Even though cotton prices remain stuck in a sub-profitable range for most Cotton Belt producers, acreage could shift out of grain sorghum and dryland wheat and back into cotton this spring.
“I expect a bit of a rebound in cotton acreage,” says John Robinson, cotton economist with Texas A&M University. “Acreage was really low in 2015 due to high sorghum prices, and in Texas, it was so wet that some acres did not get planted. They took preventive planting due to moisture, which never happens in Texas.”
Today, sorghum prices are also at sub-profitable levels, as are corn and wheat prices in the Cotton Belt. The likelihood that Texas will have another wet year is so low that Robinson expects the 500,000 acres of cotton that did not get planted in Texas last year to go in this spring.
“We will get all that back,” the cotton economist says. “People will default to cotton on dryland acres.”
In total, Robinson expects 9.5 million to 10 million acres will be planted to cotton nationwide, which is higher than some of the other early estimates and compares to 8.6 million acres in 2015.
The National Cotton Council will release its official survey-based estimate at its annual meeting February 6-7 in Dallas. At the recent Beltwide Cotton Conferences in January in New Orleans, however, cotton growers indicated that 2016 plantings would climb to between 9.1 million and 9.2 million acres.
Other estimates have been in the same range. O.A. Cleveland, an agricultural economist and professor emeritus at Mississippi State University, expects 9.3 million acres to be planted to cotton this year.
Neither Cleveland nor Robinson expect cotton prices to rally anytime soon, barring a major weather event that dramatically cuts supply in one of the world’s top cotton-producing countries.
“Cotton futures have been range-bound, between 60 cents and 66 cents, since October 2014, due in part to the cheap price of polyester,” says Robinson. “And ample world supplies are keeping the price capped.”
China’s influence on cotton prices cannot be understated. What happens in China— the world’s top user of cotton, its second-largest producer, and one of its largest importers--is a major predictor of cotton prices.
“China still has a government reserve, which it has acquired over the past three years, of more than 50 million bales, which is half of the world’s ending stocks,” says Robinson.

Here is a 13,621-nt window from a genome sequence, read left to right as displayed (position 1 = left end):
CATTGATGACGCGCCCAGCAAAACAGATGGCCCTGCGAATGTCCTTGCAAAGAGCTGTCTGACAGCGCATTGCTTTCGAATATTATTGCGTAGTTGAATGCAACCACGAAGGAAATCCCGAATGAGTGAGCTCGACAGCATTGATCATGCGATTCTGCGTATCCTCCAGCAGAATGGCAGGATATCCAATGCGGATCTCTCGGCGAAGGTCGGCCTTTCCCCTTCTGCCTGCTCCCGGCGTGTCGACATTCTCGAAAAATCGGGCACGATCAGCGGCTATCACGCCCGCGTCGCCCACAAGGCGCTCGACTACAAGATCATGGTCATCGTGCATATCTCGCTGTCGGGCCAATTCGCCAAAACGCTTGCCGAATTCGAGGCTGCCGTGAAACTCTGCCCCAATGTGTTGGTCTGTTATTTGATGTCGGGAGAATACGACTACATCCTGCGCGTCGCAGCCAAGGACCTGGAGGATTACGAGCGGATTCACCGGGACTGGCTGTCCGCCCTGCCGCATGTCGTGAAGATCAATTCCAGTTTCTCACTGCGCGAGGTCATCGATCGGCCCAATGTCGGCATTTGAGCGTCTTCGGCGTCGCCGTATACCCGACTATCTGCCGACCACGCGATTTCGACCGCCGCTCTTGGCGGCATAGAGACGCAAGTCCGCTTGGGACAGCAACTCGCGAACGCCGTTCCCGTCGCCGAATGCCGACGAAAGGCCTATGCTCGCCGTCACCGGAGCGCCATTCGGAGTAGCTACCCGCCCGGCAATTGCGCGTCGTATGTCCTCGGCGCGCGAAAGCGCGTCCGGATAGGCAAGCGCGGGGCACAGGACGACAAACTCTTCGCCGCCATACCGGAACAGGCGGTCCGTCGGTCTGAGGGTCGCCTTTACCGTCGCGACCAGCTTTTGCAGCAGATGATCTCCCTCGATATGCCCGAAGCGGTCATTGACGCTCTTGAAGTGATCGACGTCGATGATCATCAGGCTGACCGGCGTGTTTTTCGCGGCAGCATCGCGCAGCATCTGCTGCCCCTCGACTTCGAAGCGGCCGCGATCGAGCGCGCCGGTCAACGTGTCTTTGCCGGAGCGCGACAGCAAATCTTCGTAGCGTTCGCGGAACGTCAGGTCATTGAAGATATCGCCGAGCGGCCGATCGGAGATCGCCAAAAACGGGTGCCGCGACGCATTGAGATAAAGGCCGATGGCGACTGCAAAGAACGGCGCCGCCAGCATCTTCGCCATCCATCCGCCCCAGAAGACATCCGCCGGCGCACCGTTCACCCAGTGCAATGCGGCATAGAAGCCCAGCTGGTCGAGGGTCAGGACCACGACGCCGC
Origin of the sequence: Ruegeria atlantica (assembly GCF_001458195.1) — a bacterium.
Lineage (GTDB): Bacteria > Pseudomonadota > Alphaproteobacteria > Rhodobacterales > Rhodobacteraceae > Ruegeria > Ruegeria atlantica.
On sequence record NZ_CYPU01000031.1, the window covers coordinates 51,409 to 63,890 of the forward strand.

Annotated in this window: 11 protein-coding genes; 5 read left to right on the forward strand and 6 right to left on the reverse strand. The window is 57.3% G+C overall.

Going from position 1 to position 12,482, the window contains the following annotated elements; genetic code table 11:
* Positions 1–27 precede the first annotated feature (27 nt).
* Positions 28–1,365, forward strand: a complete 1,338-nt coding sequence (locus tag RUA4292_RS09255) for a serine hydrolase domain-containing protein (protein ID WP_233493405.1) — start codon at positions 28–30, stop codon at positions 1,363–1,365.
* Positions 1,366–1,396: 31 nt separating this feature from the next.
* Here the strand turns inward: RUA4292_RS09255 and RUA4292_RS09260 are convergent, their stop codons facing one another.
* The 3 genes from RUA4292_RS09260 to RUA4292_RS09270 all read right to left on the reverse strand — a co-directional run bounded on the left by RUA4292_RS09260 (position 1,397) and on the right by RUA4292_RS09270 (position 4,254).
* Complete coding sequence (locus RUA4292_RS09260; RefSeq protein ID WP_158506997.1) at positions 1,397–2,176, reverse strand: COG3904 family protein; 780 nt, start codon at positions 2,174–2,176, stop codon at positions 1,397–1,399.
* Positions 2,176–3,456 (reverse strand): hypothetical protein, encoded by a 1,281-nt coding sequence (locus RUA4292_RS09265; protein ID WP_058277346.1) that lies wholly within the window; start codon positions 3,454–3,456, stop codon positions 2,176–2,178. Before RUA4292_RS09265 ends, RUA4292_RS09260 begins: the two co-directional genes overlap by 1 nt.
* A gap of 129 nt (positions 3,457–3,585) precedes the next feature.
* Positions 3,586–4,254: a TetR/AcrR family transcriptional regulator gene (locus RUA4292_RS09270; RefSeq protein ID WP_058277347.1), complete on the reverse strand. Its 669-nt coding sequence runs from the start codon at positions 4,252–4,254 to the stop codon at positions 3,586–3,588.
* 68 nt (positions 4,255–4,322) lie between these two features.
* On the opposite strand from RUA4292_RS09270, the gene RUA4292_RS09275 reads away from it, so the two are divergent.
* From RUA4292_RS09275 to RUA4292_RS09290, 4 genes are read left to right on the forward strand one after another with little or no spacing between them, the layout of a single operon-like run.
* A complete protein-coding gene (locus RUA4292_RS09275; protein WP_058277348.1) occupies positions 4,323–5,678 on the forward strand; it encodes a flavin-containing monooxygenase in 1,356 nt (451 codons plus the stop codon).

While that cotton is not available to the world market, it is a factor that could dramatically weaken prices if China were to decide to sell its reserves. Moreover, the slowdown in China’s economic growth has also created concern that demand for cotton, which has been weakening anyway, will fall even further despite declining production.
Big Supplies Expected to Decline
World production of cotton is expected to drop to 101.6 million bales, which is sharply lower than both the previous year and the 2013-14 crop year. Pakistan’s crop alone was reduced by 800,000 bales to 7.2 million, the lowest level since 1998 due to extensive whitefly damage. Still, world ending stocks are larger than global production and demand remains weak.
USDA reduced its forecast for world cotton consumption by nearly 500,000 bales, reflecting demand declines in India, Pakistan, and the United States. Estimated world ending stocks of 102.9 million bales are 8% below the previous year, but only 0.2% below 2013-14 ending stocks.
Despite the glut of world supply and weakening demand, it still makes sense to plant cotton this spring. Not only is it often the best choice for dryland acres in Texas, but cotton pencils out for farmers in the Cotton Belt who produce a good crop.
“Producers in the mid-South who got good yields and good grades last year got enough of a premium to make it profitable, so they will plant more cotton this year,” says Robinson. “You can make it work.”